The Leadership Insiders network is an online community where the most thoughtful and influential people in business contribute answers to timely questions about careers and leadership. Today’s answer to the question, “What are your strategies for staying effective while working remotely?” is written by Shawn Moore, chief technology officer of Solodev.
Working remotely has become commonplace in the business world. What many companies fail to consider, however, is that unless they create a truly distributed workforce where all communication happens over designated channels, remote employees will almost always feel like the odd ones out. This is especially true for companies that use a hybrid hiring model, in which some of the workforce works remotely while others work in a traditional office setting.
The hybrid model can hold productivity back if not properly implemented. We have tried the hybrid approach in the past and found that allowing single team members to work remotely is not the most effective strategy. When a single team member works remotely, they don’t have an equal opportunity to build the same kind of relationships as members of the team who see each other every day. A good solution to this is to deploy an entire team remotely, so that all employees feel like they are operating on an even playing field. In short, entire teams can be effective when working remotely, while a splintered team of both traditional and remote workers will be less likely to produce the same results.
Another component to the success of remote teams and individual employees is keeping communication to designated channels. If a company has a disjointed system of communication where information is not disseminated properly, remote employees will miss out on key directives that could impact their performance. Designated channels also ensure that remote workers feel included in non-work related conversations that help bring teams closer together.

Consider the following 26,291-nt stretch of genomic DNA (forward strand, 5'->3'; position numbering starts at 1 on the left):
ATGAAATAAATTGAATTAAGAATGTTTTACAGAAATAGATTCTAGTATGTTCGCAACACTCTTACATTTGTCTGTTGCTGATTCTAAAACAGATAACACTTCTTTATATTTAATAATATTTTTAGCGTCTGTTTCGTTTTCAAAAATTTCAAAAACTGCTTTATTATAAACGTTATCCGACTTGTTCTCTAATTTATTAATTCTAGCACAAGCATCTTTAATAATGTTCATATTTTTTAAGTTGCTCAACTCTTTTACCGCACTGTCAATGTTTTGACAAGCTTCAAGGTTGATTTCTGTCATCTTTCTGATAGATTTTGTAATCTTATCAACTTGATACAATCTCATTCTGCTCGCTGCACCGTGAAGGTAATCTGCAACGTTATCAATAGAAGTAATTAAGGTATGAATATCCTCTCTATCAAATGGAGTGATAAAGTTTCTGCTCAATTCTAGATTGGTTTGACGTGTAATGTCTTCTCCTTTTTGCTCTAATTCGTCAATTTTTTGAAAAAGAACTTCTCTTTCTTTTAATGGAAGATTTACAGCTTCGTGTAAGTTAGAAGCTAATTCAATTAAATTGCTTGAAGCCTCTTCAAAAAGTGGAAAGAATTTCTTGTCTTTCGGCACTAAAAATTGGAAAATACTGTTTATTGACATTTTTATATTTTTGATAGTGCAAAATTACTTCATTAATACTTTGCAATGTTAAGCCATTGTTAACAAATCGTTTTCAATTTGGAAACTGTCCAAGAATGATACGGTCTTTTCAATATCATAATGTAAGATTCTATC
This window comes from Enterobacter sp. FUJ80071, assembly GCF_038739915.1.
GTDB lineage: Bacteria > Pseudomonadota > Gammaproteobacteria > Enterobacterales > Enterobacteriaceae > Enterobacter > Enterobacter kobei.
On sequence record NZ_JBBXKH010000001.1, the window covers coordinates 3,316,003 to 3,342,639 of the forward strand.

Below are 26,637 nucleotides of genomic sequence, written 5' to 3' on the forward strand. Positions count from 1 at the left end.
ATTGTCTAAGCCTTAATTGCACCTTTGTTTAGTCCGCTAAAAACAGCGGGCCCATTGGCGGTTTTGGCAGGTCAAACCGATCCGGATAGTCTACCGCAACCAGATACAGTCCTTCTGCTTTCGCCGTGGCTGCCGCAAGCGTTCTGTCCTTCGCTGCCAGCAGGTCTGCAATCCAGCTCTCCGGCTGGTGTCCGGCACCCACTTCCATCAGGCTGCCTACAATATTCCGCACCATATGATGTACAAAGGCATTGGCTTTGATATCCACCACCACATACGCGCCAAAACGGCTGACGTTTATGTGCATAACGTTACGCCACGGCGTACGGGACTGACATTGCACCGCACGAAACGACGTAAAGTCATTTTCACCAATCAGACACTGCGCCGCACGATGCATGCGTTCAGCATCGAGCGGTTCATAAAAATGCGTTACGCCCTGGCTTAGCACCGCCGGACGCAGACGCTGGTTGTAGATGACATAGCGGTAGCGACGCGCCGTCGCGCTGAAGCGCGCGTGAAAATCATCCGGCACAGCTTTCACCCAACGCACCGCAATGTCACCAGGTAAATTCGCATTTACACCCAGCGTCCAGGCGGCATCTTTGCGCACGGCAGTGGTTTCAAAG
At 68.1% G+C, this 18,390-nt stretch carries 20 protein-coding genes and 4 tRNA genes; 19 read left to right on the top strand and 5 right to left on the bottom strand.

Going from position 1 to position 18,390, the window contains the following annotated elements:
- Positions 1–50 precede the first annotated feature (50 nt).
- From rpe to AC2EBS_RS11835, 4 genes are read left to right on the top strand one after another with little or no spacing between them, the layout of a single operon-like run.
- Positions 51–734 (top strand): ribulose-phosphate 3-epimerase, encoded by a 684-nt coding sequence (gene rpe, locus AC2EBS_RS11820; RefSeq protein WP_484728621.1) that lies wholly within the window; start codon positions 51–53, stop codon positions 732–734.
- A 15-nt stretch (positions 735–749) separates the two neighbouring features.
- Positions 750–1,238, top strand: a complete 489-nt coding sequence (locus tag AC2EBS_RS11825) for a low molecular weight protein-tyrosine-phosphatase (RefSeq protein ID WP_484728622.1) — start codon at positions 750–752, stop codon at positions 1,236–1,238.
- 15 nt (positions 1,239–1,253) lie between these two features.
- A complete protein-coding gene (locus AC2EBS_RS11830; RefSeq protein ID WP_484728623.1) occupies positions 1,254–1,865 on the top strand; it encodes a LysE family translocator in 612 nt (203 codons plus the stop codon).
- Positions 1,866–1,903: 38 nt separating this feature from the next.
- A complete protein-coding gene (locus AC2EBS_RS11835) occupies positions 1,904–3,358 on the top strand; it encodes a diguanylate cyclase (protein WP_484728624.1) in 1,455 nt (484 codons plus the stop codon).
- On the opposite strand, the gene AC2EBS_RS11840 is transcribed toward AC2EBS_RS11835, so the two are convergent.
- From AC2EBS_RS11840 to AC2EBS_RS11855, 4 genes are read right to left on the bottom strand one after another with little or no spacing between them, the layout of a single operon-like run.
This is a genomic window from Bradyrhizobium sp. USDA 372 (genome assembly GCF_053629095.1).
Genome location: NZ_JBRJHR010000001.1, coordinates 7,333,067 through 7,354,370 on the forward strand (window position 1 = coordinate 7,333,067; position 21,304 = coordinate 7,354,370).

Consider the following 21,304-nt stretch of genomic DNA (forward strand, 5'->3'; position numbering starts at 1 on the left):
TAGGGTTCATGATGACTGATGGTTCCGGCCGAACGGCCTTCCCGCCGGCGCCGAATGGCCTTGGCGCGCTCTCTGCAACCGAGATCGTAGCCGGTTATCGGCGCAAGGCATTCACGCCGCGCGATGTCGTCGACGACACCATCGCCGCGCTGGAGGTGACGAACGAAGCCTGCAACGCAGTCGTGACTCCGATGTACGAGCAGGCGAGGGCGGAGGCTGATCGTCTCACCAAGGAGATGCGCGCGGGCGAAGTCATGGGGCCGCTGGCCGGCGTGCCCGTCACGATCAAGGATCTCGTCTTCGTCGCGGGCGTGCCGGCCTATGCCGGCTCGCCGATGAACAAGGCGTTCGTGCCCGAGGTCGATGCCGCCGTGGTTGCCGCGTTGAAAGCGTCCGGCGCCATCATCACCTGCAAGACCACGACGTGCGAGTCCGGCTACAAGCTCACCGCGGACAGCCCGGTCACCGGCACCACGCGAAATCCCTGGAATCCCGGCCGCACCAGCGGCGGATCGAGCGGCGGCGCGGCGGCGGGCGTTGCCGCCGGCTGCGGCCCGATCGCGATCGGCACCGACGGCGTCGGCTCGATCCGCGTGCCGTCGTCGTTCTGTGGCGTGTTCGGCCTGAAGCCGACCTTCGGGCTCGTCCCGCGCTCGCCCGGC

At Solodev, we were initially hesitant to use any tools for communication that went beyond a phone call, in-person conversation, meeting, or email. But as time went on, we realized that this was not a sustainable infrastructure for effective workplace communication. As new tools that were more appealing came out, we slowly shifted from the traditional model of communication and collaboration to the modern, Silicon Valley-inspired approach to workforce management.
Companies also need to make reasonable accommodations for employees on maternity leave, or who are dealing with a medical emergency or temporary disability. Since no company plans for a person to unexpectedly work from home for a few months, they must prepare for such occurrences ahead of time. Having an arsenal of tools to help employees effectively work from remote locations is no longer an option; it has now become a necessity.
At Solodev, we have prepared for such situations by implementing the processes and tools that allow our team to do their work anytime, anywhere. We use Jira and Asana for project management, TimeCamp for time tracking, and HipChat for internal communication, all of which are easily accessible on any Internet-connected device. In the event of an employee vacationing in Hawaii, they can use the exact same tools as employees working at our headquarters. With the proper discipline and a dedicated working environment, that employee can be just as effective as someone in the main office.
Moore does not have any investments of the companies mentioned in this article.